An interesting and unexpected lesson on leadership and giving
I crossed paths with a freezing cold homeless man today on Madison Avenue. He was obviously very cold and in pain. Walking in opposite directions, I ran back a few steps to catch up to him and offered him my gloves. He turned me down. Sort of confused, I said, "Wait, you don't want my gloves?" He kept walking and offered a quick "No, thank you." It really got me thinking about how and when we offer ourselves or things to people that we believe would benefit from them.
How self-centered of me to be almost offended by the rejection. My reaction to this gave me real pause. As we both walked on, I started to wonder why I offered them in first place. Was it for him, to keep him warm, to give him what I thought he needed or wanted? Or was it for me, so that I could do what I thought an inspiring and generous person would do? In other words, was this for him, or was it really for me, in service of my own self-image?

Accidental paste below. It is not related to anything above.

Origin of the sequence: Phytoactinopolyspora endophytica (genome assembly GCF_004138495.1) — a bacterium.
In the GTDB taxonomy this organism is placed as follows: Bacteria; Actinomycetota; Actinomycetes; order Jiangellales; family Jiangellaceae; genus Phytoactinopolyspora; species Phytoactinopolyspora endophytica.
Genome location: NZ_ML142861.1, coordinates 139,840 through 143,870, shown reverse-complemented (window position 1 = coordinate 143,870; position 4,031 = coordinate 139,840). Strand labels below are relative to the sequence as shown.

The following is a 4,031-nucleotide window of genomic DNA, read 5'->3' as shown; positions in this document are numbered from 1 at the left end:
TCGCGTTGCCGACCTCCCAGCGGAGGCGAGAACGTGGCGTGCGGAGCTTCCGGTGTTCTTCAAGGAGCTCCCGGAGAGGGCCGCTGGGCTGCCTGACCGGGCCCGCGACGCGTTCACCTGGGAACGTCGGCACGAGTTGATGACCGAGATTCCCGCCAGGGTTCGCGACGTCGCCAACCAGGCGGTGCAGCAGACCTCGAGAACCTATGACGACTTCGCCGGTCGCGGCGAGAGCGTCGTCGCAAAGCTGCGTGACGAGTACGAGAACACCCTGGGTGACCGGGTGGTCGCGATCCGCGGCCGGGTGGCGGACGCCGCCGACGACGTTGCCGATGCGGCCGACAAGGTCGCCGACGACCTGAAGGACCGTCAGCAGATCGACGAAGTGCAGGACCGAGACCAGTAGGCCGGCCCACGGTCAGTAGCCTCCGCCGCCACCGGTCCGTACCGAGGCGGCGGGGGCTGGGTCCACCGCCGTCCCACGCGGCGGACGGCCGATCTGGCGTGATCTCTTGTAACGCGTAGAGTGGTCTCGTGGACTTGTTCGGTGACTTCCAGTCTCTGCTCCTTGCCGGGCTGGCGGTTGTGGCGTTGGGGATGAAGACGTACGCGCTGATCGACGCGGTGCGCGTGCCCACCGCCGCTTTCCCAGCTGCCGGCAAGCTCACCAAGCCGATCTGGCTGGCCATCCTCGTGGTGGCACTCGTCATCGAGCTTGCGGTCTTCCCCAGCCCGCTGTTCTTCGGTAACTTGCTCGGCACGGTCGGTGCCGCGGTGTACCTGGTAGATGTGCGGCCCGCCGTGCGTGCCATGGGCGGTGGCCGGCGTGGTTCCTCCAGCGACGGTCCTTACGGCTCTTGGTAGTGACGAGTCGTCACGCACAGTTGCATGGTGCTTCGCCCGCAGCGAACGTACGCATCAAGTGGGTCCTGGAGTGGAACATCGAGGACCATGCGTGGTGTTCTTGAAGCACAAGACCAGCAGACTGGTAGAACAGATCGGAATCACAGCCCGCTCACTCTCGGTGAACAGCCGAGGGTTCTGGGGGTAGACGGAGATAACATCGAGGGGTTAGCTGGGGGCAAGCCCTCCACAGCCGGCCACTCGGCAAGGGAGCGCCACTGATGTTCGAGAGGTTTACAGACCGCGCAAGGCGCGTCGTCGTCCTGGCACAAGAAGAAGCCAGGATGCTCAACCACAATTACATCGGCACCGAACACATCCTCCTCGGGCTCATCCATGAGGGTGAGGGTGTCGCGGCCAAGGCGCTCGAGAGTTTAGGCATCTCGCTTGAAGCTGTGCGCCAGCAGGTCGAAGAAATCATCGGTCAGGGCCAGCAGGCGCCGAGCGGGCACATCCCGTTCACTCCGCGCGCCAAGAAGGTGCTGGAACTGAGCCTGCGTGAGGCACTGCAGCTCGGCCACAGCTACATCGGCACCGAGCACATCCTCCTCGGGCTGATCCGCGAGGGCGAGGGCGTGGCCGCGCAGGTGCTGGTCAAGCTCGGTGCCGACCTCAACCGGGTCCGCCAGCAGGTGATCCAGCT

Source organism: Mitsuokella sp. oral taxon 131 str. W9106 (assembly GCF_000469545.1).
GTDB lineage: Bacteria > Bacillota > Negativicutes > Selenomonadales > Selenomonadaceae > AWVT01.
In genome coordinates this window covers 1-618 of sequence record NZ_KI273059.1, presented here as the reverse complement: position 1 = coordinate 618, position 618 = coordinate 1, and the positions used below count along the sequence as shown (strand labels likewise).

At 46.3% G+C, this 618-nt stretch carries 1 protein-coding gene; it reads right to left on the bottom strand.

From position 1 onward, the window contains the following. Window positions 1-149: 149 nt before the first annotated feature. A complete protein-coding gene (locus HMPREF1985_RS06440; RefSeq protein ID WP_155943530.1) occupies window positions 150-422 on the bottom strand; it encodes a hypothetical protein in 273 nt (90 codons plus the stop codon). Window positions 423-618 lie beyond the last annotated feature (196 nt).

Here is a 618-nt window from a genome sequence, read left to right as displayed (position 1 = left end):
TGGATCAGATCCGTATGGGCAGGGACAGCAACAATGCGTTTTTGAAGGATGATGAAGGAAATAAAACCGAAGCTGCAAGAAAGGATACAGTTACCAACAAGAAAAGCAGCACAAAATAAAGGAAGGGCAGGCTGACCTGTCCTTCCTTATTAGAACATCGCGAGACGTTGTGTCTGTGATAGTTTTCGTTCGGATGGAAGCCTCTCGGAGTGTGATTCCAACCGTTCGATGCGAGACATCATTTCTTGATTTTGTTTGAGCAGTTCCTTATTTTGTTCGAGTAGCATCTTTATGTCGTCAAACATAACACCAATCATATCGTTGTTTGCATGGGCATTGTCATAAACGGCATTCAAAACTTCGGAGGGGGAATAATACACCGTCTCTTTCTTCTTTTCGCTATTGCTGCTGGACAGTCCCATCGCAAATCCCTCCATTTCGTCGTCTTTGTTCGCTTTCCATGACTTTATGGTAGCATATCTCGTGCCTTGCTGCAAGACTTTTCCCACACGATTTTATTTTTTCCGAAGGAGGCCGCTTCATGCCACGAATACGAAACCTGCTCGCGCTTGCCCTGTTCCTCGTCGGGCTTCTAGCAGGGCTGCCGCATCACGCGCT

So, leaders among us—those in the field, in the trenches, in your boardrooms or executive floors—what assumptions about your people are you making? What are you giving of yourself and your organization, and most importantly, why?
Thank you, friend, for the interesting lesson.